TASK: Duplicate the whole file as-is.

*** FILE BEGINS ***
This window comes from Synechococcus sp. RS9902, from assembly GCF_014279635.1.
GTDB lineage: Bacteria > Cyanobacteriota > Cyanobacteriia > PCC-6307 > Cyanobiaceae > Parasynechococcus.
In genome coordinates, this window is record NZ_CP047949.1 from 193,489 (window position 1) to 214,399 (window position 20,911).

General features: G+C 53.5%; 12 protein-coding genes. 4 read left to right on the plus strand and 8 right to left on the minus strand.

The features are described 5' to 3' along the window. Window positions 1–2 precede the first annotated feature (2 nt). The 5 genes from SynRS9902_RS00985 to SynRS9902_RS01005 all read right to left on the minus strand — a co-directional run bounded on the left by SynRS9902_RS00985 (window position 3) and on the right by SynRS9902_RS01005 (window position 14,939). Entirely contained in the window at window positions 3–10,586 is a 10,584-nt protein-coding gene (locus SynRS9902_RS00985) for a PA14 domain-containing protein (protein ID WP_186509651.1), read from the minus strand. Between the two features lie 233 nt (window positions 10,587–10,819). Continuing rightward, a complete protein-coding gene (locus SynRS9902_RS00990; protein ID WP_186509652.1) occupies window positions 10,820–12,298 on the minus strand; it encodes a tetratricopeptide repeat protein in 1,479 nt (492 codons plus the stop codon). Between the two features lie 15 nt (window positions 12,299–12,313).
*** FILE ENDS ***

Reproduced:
This window comes from Synechococcus sp. RS9902, from assembly GCF_014279635.1.
GTDB lineage: Bacteria > Cyanobacteriota > Cyanobacteriia > PCC-6307 > Cyanobiaceae > Parasynechococcus.
In genome coordinates, this window is record NZ_CP047949.1 from 193,489 (window position 1) to 214,399 (window position 20,911).

General features: G+C 53.5%; 12 protein-coding genes. 4 read left to right on the plus strand and 8 right to left on the minus strand.

The features are described 5' to 3' along the window. Window positions 1–2 precede the first annotated feature (2 nt). The 5 genes from SynRS9902_RS00985 to SynRS9902_RS01005 all read right to left on the minus strand — a co-directional run bounded on the left by SynRS9902_RS00985 (window position 3) and on the right by SynRS9902_RS01005 (window position 14,939). Entirely contained in the window at window positions 3–10,586 is a 10,584-nt protein-coding gene (locus SynRS9902_RS00985) for a PA14 domain-containing protein (protein ID WP_186509651.1), read from the minus strand. Between the two features lie 233 nt (window positions 10,587–10,819). Continuing rightward, a complete protein-coding gene (locus SynRS9902_RS00990; protein ID WP_186509652.1) occupies window positions 10,820–12,298 on the minus strand; it encodes a tetratricopeptide repeat protein in 1,479 nt (492 codons plus the stop codon). Between the two features lie 15 nt (window positions 12,299–12,313).